Lawyers for Children

Tsinena Bruno-Thompson, Executive Director for Oklahoma Lawyers for Children

In Oklahoma County, a child is removed nearly every day from their home due to neglect or abuse. The county then holds an Emergency Show Cause hearing, where state agencies, lawyers and a judge determine where the child goes next. Every child in Oklahoma’s Department of Human Services care is required to have an attorney represent him or her throughout the entire process.

With 11,300-plus children currently in the custody of the state—two-thirds of that number in Oklahoma County alone—the demand for lawyers for children is great. Take into account that the Office of Juvenile Justice only has a handful of juvenile public defenders to work both the neglected children and the delinquent children, the workload becomes nearly impossible to imagine.

Because of that need, a specialized non-profit volunteer organization was created to protect the rights of abused, neglected and deprived children at hearings, which are held five days a week, 52 weeks a year. These volunteer lawyers provide legal representation to thousands of children in “the system,” fighting for what is in that child’s best interest.

Identifying a Problem

In 1997, Oklahoma City attorneys Don R. Nicholson, II and D. Kent Meyers attended a Child Watch Tour, where they and other attorneys visited the Oklahoma County Juvenile Justice Center and the Pauline Mayer Shelter. The two men were shocked at what the system had to deal with.

“Many people do not realize that every child taken into state custody is required by statute to have an attorney,” said Tsinena Bruno-Thompson, executive director for the Oklahoma Lawyers for Children. “There were 3,000 kids and only four public defenders working those thousands of cases, including the delinquent cases. Obviously, the hearings would be pushed back and back because there are only so many hours in a day. In addition, these defenders are expected to know every detail of every case, and that’s just not possible.”

After that tour, Nicholson and Meyers started recruiting volunteer attorneys to help these children. At first, the effort was tough. Not many attorneys were versed in juvenile law, but the number of attorneys willing to be a part of this organization grew and grew.

Tsenina Bruno-Thompson, Executive Director of Oklahoma Lawyers for Children“I was in the first batch of volunteers,” said Bruno-Thompson, who was a commercial attorney at the time. “I was happy in my commercial world, but Don came in and said we needed to talk. He told me about a case, and the case was horrific. He said, ‘This child has no one. Will you help?’ I was hooked.”

In 1998, the Oklahoma County District Court Judges signed an administrative order allowing OLFC to be assigned cases directly from the Juvenile Public Defender’s office in order to begin representing the 5,000 children in the juvenile justice system at the time. By 2011, another administrative order authorized OLFC volunteers to be appointed in special circumstance cases arising in the District Court of Oklahoma County.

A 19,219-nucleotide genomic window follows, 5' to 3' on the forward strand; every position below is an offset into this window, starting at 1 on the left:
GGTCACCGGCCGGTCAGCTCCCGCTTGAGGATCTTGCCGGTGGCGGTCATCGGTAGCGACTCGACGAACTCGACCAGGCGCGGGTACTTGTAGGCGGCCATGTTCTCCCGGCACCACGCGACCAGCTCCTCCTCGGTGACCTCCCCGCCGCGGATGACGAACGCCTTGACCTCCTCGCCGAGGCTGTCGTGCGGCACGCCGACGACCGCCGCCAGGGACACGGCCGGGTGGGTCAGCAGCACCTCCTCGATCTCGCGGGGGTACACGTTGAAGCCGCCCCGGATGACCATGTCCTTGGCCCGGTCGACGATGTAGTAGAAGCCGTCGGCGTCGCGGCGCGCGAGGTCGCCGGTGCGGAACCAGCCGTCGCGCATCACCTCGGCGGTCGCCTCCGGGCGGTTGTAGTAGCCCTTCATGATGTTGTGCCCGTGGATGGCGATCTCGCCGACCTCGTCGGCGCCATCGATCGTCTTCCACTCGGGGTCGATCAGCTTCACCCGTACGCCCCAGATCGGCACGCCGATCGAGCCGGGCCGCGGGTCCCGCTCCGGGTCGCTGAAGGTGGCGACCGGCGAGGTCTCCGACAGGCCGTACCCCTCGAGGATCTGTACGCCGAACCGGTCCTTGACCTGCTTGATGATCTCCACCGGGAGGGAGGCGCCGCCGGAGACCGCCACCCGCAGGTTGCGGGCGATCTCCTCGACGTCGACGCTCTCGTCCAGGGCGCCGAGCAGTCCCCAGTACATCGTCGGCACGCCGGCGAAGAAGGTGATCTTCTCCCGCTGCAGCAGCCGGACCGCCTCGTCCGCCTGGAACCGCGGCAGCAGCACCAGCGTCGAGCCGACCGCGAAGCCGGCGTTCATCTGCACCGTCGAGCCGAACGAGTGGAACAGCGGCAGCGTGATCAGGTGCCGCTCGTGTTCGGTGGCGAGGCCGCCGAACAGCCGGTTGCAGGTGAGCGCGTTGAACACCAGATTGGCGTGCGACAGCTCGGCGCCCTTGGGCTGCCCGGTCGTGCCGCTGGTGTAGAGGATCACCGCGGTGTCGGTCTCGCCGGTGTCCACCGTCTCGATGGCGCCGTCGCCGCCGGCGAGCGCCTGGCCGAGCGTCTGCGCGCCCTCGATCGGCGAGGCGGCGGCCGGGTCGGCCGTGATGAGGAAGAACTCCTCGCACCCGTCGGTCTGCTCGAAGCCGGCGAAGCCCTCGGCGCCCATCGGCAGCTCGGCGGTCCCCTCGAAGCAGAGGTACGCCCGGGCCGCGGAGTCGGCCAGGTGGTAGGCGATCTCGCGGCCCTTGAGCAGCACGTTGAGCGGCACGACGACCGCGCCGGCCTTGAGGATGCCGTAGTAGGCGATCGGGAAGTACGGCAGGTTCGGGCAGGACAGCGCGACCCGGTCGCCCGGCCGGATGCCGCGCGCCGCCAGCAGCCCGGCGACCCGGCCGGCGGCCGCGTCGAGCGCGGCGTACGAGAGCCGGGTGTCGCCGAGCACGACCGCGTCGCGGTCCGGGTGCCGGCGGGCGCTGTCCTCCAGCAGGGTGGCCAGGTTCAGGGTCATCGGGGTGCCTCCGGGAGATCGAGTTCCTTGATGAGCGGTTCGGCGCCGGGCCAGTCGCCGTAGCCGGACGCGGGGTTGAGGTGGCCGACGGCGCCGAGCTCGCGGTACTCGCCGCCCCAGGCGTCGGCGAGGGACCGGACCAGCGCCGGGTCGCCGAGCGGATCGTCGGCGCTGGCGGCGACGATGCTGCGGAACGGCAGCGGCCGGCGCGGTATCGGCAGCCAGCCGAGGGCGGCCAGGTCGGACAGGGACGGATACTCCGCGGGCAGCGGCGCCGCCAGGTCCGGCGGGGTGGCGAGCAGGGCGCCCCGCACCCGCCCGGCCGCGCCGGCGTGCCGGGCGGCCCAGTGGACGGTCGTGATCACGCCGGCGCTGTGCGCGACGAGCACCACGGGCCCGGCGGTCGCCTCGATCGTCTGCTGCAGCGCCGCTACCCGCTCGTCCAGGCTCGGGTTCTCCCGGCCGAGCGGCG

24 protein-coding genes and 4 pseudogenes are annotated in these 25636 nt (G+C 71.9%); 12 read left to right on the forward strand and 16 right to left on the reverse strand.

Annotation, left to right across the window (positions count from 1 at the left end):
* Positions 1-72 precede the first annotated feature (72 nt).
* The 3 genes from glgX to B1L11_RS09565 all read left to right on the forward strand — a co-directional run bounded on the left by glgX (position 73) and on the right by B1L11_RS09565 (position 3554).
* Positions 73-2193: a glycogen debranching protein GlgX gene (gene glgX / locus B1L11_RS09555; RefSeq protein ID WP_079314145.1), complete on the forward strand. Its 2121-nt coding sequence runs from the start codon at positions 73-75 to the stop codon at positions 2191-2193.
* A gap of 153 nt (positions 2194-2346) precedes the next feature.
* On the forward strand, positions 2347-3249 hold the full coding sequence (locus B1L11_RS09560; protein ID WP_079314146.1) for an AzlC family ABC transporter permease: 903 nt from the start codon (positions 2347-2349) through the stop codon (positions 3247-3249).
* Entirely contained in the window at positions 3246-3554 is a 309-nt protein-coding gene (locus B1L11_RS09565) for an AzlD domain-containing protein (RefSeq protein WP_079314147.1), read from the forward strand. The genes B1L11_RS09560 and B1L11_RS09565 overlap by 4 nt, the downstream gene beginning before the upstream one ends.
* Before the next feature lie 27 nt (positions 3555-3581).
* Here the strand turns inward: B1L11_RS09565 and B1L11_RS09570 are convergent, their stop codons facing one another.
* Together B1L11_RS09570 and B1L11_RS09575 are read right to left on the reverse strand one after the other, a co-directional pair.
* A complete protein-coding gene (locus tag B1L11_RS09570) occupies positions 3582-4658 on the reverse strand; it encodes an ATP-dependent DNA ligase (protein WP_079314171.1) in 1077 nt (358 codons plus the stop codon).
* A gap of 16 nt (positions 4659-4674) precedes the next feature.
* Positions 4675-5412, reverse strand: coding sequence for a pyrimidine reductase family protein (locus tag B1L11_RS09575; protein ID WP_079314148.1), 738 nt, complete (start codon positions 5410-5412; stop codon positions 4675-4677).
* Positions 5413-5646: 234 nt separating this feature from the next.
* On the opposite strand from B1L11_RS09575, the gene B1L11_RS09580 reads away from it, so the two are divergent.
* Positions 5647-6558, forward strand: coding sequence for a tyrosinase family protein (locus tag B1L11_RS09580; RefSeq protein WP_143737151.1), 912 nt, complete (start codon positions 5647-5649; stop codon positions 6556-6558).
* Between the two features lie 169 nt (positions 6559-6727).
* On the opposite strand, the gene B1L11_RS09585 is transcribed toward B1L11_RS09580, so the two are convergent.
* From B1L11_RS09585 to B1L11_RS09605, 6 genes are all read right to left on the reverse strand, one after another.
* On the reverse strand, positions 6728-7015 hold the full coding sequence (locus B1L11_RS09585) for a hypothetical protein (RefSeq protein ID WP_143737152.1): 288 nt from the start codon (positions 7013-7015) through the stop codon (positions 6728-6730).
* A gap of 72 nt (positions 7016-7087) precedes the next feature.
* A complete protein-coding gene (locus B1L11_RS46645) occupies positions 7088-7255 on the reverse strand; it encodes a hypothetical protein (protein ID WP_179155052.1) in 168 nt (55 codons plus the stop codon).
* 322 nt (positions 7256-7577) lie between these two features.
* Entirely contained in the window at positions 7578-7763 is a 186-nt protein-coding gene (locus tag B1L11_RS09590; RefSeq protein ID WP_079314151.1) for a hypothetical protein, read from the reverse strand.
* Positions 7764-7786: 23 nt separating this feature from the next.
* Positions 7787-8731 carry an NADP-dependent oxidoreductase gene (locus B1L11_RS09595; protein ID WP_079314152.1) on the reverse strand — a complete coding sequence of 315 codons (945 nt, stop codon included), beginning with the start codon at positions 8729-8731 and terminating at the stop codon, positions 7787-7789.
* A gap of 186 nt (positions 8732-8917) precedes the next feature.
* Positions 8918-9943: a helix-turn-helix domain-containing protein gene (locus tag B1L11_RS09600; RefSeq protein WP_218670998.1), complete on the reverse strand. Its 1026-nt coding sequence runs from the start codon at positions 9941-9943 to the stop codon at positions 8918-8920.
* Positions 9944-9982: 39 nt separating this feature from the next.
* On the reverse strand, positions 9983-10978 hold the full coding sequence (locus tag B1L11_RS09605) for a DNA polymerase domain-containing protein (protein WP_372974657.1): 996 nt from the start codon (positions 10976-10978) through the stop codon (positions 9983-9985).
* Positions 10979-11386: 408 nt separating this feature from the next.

“Some of these cases, you just can’t believe,” Bruno-Thompson said. “The horrible stories you read in the paper? In reality, it’s five times worse. I don’t think most people could handle the facts that bring kids into the state’s custody.”

Each case is different. If the circumstances are found to be “heinous and shocking,” then the parents are not given the ability to try to rehabilitate to have their children back. These crimes include instances of sexual and physical abuse as well as extreme neglect. Other times, parents can work to correct the situation and problems in order to have children returned home.

Becoming a Solution

Today, more than 1,600 volunteers work with Oklahoma Lawyers for Children, 1,037 of whom are attorneys. The volunteer attorneys also provide Guardian Ad Litem services, assist children in obtaining medical and mental health services when needed, provide children with information and assistance and prepare them for life outside of foster care.

Because many attorneys do not specialize in juvenile law, the OLFC provides basic training in juvenile law for volunteers and also provides in-depth training, trial practice techniques and training on various other matters affecting the welfare of children of all ages.

“When kids are first taken into state custody, it’s chaotic,” said Judge Cassandra M. Williams, who was a volunteer with the organization before taking the bench. “You’re trying to get as much information as possible about what has happened, what the issues are. These volunteers are in for the long haul. You have to spend time with the child and figure out what that child’s best interests are. It’s not an easy volunteer position.”

Outside of the courtroom, the work continues. Volunteers help Oklahoma County children in foster care or shelters by coordinating foster home reassessments, hosting an annual free tennis clinic and outdoor picnic and organizing a mentorship program for foster kids nearing adulthood.

Funding is also a challenge for the organization. OLFC does not receive state or county funding and relies on fundraising efforts like the annual gala it hosts every fall.

“We have between 2,500 to 3,500 kids a year,” said Bruno-Thompson. “We represent every child that comes into custody and do the daily dockets. We are talking about children’s lives. We’re talking about children and families.”

OLFC accepts donations, which can be made by calling 405-232-4453. To volunteer or learn about the organization, visit www.olfc.org.

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